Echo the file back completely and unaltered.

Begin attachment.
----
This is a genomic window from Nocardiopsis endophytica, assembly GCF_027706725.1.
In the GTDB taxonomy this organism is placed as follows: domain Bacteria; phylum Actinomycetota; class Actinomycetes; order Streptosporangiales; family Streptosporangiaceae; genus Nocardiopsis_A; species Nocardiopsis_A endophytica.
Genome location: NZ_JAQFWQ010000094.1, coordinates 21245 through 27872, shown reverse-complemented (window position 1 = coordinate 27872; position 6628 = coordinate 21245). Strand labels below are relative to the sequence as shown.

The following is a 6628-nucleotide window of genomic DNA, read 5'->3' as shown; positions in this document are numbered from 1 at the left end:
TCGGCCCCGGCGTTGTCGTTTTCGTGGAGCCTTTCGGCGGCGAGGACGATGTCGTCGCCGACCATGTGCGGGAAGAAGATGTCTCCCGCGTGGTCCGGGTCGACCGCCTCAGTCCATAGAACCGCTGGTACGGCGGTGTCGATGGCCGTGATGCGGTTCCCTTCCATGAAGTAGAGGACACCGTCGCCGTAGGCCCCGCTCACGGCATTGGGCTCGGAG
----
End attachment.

This is a genomic window from Nocardiopsis endophytica, assembly GCF_027706725.1.
In the GTDB taxonomy this organism is placed as follows: domain Bacteria; phylum Actinomycetota; class Actinomycetes; order Streptosporangiales; family Streptosporangiaceae; genus Nocardiopsis_A; species Nocardiopsis_A endophytica.
Genome location: NZ_JAQFWQ010000094.1, coordinates 21245 through 27872, shown reverse-complemented (window position 1 = coordinate 27872; position 6628 = coordinate 21245). Strand labels below are relative to the sequence as shown.

The following is a 6628-nucleotide window of genomic DNA, read 5'->3' as shown; positions in this document are numbered from 1 at the left end:
TCGGCCCCGGCGTTGTCGTTTTCGTGGAGCCTTTCGGCGGCGAGGACGATGTCGTCGCCGACCATGTGCGGGAAGAAGATGTCTCCCGCGTGGTCCGGGTCGACCGCCTCAGTCCATAGAACCGCTGGTACGGCGGTGTCGATGGCCGTGATGCGGTTCCCTTCCATGAAGTAGAGGACACCGTCGCCGTAGGCCCCGCTCACGGCATTGGGCTCGGAG